Michael Richo waived his right to be indicted and pleaded guilty in a Connecticut courthouse on June 27 for charges related to operating a dark web phishing scheme. He pleaded guilty to money laundering charges and charges of fraud. Richo was originally arrested on October 5, 2016, in connection with the crimes. In the scheme, Richo stole user logon credentials and siphoned bitcoin from multiple dark web accounts. The amount was estimated to be worth about $365,000 in bitcoin.
The Scheme; Guilty Plea
Richo conducted the scheme via the tor network, and created fraudulent business pages similar to known ones, where he would incite victims to sign up to those pages with a name and password. Then he would lay in wait until users logged in so he could steal their credentials.
He would slyly watch accounts for newly deposited bitcoin. Once the unsuspecting victims deposited some amount, he would drain it into his own account. The Connecticut court documents detailed what he did with the stolen bitcoin:
“If the individual later also deposited bitcoins with the real marketplace, Richo withdrew the bitcoins before the individual could spend them and caused the stolen bitcoins to be deposited into his own bitcoin wallet. Richo then sold the stolen bitcoins to others in exchange for U.S. currency, which was deposited into bank accounts that Richo controlled or was provided to him through Green Dot Cards, Western Union transfers, and MoneyGram transfers.”
In the end, Richo pleaded guilty to one count of access device fraud and one count of money laundering. According to the court affiliated page, the fraud charge carries a minimum sentence of 10 years, and the money laundering charge carries a minimum of 20 years in prison. Documents stated Richo obtained more than 10,000 user credentials during the time of the phishing operation.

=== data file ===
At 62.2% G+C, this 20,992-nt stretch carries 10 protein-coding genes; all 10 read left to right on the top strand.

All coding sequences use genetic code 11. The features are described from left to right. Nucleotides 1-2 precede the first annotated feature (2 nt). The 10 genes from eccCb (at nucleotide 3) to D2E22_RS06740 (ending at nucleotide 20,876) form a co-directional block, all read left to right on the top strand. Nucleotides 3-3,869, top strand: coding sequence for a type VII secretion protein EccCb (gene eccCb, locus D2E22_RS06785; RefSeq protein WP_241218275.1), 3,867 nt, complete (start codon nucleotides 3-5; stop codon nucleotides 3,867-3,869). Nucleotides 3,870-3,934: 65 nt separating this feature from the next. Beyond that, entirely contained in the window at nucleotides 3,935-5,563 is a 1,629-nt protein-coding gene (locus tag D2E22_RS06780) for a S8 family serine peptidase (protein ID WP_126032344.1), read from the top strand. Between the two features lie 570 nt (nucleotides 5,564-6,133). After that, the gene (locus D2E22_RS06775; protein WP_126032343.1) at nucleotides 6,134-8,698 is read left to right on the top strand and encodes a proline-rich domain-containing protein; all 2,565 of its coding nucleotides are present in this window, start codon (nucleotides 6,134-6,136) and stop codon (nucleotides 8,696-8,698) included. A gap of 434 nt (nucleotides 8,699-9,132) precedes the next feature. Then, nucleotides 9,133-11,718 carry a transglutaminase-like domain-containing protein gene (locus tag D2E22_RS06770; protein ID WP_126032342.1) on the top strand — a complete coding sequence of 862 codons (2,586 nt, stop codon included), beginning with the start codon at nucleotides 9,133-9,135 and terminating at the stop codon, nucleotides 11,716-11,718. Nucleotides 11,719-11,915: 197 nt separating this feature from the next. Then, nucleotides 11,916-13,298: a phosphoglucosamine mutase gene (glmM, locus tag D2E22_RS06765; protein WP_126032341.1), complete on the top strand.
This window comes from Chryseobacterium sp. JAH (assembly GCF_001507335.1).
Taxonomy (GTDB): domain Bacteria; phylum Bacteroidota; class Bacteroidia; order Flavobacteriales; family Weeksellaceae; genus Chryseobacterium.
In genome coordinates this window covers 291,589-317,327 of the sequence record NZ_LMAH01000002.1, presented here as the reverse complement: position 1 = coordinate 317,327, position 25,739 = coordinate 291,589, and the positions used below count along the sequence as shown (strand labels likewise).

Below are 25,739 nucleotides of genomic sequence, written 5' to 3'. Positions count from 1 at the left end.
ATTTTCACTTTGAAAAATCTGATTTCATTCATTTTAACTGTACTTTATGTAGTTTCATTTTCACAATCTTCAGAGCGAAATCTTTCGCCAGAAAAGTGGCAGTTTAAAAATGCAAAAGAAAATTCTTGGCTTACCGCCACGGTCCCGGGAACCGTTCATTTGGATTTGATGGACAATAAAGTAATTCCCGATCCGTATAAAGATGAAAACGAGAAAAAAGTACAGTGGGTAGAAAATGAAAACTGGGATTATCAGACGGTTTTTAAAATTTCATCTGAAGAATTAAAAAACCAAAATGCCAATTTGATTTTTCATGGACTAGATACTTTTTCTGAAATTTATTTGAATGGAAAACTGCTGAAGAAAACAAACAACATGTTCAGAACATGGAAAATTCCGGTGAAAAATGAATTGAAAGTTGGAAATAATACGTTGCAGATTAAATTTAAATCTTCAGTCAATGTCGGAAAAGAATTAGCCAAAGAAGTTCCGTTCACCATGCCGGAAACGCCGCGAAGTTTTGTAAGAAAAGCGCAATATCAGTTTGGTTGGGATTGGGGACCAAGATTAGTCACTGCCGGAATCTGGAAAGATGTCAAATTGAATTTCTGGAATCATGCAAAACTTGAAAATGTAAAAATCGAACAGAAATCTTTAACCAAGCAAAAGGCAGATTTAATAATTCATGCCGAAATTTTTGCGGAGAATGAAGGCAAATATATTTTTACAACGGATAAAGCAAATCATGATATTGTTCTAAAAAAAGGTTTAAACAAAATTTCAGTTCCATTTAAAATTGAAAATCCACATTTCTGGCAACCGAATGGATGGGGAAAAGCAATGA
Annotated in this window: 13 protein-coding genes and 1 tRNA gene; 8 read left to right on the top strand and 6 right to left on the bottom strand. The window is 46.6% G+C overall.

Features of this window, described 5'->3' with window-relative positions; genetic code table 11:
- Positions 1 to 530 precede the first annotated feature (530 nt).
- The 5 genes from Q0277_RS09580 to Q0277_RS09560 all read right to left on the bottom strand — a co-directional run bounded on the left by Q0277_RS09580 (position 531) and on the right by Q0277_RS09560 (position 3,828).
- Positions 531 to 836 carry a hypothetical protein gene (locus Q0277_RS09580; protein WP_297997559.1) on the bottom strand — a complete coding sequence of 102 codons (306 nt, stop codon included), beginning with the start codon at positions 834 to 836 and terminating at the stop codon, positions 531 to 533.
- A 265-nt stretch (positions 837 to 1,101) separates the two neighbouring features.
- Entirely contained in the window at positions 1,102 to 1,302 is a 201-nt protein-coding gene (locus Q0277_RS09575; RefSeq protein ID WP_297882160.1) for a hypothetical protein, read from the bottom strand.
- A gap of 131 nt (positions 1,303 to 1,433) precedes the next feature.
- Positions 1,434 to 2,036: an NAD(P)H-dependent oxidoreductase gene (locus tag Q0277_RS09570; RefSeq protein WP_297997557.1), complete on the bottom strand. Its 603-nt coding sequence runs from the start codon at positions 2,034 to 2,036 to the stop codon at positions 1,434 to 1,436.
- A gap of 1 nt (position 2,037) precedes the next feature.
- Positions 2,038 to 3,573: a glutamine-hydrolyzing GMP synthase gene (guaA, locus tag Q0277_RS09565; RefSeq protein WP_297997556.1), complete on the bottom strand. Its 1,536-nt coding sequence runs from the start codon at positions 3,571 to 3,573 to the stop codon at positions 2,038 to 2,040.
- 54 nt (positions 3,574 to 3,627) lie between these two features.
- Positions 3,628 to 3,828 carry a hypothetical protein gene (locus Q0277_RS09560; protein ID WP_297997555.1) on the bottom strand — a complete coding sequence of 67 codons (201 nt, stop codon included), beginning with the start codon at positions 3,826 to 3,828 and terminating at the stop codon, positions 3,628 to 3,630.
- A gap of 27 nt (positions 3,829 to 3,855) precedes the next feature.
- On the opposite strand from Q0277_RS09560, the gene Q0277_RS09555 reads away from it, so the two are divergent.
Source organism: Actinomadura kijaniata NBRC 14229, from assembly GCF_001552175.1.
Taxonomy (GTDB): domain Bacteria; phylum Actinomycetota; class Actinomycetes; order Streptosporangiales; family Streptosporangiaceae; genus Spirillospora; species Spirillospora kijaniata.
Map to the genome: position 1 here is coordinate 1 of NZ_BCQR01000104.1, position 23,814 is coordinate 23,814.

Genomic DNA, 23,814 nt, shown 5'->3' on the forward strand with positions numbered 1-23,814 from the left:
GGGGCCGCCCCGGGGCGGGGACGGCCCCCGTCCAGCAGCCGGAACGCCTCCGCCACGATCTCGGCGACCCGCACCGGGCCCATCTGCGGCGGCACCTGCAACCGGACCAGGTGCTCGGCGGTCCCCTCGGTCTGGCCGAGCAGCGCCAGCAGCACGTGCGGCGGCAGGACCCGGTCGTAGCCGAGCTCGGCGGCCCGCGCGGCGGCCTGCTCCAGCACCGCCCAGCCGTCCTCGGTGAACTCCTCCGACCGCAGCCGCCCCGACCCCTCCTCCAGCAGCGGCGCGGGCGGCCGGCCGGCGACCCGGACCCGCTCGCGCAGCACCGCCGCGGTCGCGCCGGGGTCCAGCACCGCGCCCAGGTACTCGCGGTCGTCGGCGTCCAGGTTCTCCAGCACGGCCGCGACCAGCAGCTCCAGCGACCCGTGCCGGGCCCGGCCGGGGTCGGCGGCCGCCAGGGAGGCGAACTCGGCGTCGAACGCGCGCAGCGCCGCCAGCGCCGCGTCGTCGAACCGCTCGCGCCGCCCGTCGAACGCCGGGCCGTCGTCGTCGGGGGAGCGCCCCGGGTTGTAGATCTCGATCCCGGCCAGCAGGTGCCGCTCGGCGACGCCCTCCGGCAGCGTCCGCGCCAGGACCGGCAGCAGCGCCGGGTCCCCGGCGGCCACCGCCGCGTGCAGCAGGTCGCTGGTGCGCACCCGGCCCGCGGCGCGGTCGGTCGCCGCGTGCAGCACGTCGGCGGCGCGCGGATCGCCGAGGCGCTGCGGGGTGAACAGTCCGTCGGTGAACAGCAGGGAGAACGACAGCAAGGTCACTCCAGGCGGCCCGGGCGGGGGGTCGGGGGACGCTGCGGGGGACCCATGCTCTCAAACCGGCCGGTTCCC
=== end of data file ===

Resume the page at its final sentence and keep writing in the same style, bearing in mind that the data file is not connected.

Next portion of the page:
Rise in Bitcoin-Targeted Phishing Attacks
However, this type of phishing scheme does not only target users on the dark web to steal their bitcoin. Clearnet users also have to be wary of phishing schemes.
For instance, a recent article from Cisco Umbrella declared bitcoin wallet providers and other services are now the focal point of many fraud-based schemes. The article mentioned Kraken and Paxful users have already been targeted. Paxful even has a fidelity warning message to signal users that they are on the correct page. Luckily, most nefarious domains are suspended when the host realizes no name is registered or they receive complaints of phishing.
According to Cisco Umbrella, growth in these phishing schemes have risen in lockstep with the growth of bitcoin. The website even provided a pdf file with information regarding current phishing domains, which users should be aware of lest they have their bitcoin pick-pocketed. The Cisco blog explained,
We can also see that the amount of phishing attacks against bitcoin users keeps increasing. […] By pivoting around detected infrastructure, we found that it is not only used to host fraudulent Bitcoin domains, but a whole range of other nefarious ones as well.
Have you ever been the victim of a phishing attack geared to steal your bitcoin? Share your thoughts below!
Images courtesy of Shutterstock and umbrella.cisco.com
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